I’ve been doing much self-reflection as a teacher these past few months. I think about the profession, how it’s changed, and where it’s headed. This reflection has forced me to come to terms with who I am in the classroom. As someone who has always struggled with self-confidence, I have spent much of my career second guessing myself as an educator, telling myself that I’m not equipped for the profession, that I’m not as good as my colleagues down the hall. Recently, we hired a very ambitious teacher at my grade level. She spent the summer creating hundreds of lessons, she can recite any math standard as it relates to the Common Core and uses formal/informal assessments on a daily basis to gauge where her students are academically. Yes, you read correctly, on a DAILY basis. Hers is a classroom of constant pre-testing, re-teaching, and post-testing. She has it down to a SCIENCE. Well, this would probably cause even the most seasoned teacher some level of discomfort, never mind one who struggles with confidence issues. So when the school year began, we all felt like we needed to step up our game. Which, in this profession is always a good thing. For me, however, it again brought up feelings of inadequacy, that perhaps the time had come for me to leave teaching to those better suited to this “science”.

Miraculously for me, and I would like to think for my students, something shifted for me a few weeks into the school year. I started reading more, I started to blog and most importantly, I started using Twitter more. There I joined several chats to develop my PLN. Little by little I have begun to feel validated, respected and encouraged by the teachers and administrators who I now turn to whenever I need support. Twitter is where I have learned more about myself as an educator, than in any PD I have ever taken. And the things that I have learned about myself are things that I embrace, rather than question.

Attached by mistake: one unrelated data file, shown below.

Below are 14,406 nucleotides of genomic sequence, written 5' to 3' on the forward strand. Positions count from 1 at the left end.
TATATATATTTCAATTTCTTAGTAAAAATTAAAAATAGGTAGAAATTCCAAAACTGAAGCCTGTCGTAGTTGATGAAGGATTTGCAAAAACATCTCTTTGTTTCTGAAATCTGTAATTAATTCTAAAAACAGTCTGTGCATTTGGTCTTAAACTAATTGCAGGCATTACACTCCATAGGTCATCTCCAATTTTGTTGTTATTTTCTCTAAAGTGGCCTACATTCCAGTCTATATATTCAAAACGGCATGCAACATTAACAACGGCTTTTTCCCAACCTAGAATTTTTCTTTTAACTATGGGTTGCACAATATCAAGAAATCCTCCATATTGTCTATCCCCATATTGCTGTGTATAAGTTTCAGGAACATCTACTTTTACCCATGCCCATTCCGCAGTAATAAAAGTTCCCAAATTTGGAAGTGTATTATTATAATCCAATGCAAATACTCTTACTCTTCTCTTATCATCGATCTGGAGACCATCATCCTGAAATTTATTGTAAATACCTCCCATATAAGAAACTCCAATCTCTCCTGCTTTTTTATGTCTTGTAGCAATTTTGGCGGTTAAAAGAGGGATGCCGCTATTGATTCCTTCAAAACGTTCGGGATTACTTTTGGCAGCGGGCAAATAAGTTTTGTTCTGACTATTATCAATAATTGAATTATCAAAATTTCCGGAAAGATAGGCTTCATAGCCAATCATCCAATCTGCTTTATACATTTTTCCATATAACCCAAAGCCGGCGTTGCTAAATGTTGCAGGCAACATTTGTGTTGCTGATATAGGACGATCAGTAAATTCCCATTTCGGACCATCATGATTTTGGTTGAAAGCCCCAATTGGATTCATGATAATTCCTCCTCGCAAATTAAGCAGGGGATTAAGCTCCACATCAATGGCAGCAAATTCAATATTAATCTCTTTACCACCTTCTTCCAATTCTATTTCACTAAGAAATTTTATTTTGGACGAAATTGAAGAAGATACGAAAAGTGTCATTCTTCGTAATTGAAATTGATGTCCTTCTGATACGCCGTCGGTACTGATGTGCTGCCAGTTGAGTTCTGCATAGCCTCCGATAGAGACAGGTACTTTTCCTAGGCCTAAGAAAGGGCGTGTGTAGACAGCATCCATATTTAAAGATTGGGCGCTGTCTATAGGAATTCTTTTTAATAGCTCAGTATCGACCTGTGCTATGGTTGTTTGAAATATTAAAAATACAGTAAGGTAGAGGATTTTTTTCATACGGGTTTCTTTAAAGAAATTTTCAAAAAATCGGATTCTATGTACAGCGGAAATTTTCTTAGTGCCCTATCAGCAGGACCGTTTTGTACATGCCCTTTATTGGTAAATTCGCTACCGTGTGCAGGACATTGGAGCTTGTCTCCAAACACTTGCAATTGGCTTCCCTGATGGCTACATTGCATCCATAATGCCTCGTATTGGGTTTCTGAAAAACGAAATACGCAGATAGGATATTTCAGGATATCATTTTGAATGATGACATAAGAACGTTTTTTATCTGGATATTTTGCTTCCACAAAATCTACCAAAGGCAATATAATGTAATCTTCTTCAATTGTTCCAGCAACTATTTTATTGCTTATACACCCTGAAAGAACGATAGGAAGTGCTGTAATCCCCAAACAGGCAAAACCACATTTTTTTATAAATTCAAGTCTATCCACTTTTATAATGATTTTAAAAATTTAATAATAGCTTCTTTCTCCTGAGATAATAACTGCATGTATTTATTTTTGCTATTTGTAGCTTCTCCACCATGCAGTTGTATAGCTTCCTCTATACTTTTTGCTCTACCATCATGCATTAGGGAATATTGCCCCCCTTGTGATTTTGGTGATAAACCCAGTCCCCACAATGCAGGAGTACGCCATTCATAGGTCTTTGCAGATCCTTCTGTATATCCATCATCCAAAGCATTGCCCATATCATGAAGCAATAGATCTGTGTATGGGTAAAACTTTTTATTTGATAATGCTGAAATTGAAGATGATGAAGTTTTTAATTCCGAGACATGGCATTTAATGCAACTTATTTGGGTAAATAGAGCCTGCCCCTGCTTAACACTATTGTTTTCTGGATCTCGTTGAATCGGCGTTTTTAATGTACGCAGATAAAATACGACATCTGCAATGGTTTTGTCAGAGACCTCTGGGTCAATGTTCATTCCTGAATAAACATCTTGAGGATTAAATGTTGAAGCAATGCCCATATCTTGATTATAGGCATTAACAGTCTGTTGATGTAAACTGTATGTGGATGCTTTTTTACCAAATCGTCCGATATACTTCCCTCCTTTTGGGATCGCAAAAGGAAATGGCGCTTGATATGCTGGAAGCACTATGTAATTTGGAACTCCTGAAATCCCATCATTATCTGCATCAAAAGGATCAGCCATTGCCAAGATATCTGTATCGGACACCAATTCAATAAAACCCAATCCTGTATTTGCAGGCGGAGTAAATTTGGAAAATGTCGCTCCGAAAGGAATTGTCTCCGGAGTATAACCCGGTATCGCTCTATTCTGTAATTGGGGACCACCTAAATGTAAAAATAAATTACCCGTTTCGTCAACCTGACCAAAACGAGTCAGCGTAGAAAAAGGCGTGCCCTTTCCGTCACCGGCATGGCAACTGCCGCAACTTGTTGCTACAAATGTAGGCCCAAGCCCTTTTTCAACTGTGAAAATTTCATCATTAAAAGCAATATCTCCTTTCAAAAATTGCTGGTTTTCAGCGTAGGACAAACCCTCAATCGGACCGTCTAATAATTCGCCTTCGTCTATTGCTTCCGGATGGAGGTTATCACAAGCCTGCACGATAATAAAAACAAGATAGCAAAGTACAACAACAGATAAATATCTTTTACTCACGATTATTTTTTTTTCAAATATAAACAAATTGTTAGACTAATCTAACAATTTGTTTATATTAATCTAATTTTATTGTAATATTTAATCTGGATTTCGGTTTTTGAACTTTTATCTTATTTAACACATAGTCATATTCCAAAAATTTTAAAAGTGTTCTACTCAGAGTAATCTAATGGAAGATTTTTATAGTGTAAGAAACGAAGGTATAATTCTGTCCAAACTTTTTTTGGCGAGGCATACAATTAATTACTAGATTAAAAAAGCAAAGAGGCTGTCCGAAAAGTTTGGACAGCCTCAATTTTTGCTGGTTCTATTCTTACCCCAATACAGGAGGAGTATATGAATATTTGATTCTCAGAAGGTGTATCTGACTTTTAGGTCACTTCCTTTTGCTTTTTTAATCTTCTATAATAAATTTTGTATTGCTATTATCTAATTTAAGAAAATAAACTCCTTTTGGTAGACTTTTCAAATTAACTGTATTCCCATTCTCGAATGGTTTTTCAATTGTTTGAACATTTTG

Here’s what I embrace: 1) I am not someone who wants to teach the same way every year.  I am creative, and when my creativity is squelched, I die a little inside. 2) The students who sit before us today are far different from the students of yesterday.  3) Assessment is important, but it cannot be what drives us in the classroom every day. Instead, we must strive to make learning meaningful, and dare I say it, a little bit fun.  4) Preparing students for high stakes testing day in and day out is not the reason I became an educator.

To say that I no longer have doubts about myself as a teacher would be untrue.  I will forever seek the approval of my peers. However, today that approval seems less and less important to me. It no longer worries me that my colleagues down the hall may have this teaching thing down to a science, because I believe that teaching is an art.

Stuck